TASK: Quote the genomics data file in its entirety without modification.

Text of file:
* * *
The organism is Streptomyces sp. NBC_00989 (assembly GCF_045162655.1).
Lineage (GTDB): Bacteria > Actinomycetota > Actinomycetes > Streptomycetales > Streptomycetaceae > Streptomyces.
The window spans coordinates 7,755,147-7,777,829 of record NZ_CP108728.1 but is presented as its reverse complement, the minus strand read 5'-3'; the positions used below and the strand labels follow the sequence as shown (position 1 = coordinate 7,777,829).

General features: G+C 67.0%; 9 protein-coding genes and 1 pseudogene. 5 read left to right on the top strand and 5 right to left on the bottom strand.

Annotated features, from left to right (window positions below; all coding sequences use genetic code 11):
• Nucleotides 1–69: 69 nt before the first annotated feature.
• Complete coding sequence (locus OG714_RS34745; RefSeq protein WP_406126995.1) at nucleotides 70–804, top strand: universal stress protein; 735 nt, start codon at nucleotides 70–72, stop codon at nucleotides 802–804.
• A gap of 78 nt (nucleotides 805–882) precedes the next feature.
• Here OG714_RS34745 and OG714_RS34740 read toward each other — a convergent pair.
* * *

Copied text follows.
The organism is Streptomyces sp. NBC_00989 (assembly GCF_045162655.1).
Lineage (GTDB): Bacteria > Actinomycetota > Actinomycetes > Streptomycetales > Streptomycetaceae > Streptomyces.
The window spans coordinates 7,755,147-7,777,829 of record NZ_CP108728.1 but is presented as its reverse complement, the minus strand read 5'-3'; the positions used below and the strand labels follow the sequence as shown (position 1 = coordinate 7,777,829).

General features: G+C 67.0%; 9 protein-coding genes and 1 pseudogene. 5 read left to right on the top strand and 5 right to left on the bottom strand.

Annotated features, from left to right (window positions below; all coding sequences use genetic code 11):
• Nucleotides 1–69: 69 nt before the first annotated feature.
• Complete coding sequence (locus OG714_RS34745; RefSeq protein WP_406126995.1) at nucleotides 70–804, top strand: universal stress protein; 735 nt, start codon at nucleotides 70–72, stop codon at nucleotides 802–804.
• A gap of 78 nt (nucleotides 805–882) precedes the next feature.
• Here OG714_RS34745 and OG714_RS34740 read toward each other — a convergent pair.